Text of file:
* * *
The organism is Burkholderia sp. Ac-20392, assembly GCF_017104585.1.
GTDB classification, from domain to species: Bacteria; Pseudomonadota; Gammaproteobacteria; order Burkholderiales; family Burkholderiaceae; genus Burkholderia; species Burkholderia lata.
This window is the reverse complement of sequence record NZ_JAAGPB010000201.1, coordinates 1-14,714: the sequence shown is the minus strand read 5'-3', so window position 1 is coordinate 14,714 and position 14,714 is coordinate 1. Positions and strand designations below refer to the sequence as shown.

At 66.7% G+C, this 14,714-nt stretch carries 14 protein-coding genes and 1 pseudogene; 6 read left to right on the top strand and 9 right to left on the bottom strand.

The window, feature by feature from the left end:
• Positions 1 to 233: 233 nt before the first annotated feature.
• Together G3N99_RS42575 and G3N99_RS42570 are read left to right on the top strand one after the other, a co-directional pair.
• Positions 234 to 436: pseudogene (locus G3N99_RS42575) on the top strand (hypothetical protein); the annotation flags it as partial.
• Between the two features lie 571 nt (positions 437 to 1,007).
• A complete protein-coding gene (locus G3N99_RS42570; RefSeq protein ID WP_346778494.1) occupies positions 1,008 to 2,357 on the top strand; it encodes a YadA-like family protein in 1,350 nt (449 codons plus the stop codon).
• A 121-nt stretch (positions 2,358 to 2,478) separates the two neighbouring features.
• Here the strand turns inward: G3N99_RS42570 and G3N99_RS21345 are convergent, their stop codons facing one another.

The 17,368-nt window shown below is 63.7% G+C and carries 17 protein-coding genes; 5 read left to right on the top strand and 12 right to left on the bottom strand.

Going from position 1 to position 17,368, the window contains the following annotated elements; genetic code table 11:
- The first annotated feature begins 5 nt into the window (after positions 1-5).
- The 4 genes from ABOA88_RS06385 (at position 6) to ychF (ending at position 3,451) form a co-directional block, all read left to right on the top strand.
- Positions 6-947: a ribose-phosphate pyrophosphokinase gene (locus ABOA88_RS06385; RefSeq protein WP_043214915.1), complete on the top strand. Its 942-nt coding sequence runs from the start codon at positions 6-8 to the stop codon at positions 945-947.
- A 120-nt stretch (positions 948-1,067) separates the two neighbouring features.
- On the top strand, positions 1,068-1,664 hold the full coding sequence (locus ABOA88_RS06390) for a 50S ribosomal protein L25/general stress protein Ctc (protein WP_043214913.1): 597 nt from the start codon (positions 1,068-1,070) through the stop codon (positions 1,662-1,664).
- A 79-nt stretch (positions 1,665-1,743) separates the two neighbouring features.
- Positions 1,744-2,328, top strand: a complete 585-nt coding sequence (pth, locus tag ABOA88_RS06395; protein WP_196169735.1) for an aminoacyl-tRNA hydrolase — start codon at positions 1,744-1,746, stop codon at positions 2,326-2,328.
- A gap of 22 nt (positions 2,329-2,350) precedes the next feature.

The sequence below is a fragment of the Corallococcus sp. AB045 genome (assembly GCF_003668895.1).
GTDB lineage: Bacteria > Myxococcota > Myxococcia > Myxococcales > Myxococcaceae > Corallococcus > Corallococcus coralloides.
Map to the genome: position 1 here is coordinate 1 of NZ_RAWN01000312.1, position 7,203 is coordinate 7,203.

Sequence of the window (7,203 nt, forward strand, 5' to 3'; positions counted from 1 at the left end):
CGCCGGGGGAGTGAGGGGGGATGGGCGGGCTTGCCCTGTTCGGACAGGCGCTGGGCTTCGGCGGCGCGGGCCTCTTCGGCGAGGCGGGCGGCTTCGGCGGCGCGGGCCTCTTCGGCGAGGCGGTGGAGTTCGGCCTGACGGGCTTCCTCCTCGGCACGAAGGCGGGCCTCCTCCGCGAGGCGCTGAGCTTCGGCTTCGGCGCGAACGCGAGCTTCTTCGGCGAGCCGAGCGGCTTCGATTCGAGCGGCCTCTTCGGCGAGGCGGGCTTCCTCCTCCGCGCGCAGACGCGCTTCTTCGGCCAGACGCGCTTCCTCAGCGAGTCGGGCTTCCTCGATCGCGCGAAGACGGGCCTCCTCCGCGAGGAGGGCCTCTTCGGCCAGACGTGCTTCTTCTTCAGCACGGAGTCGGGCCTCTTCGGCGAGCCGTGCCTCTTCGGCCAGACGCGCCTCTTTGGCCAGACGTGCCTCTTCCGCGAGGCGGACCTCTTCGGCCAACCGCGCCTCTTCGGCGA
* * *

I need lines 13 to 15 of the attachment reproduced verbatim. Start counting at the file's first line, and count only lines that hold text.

The 17,368-nt window shown below is 63.7% G+C and carries 17 protein-coding genes; 5 read left to right on the top strand and 12 right to left on the bottom strand.

Going from position 1 to position 17,368, the window contains the following annotated elements; genetic code table 11:
- The first annotated feature begins 5 nt into the window (after positions 1-5).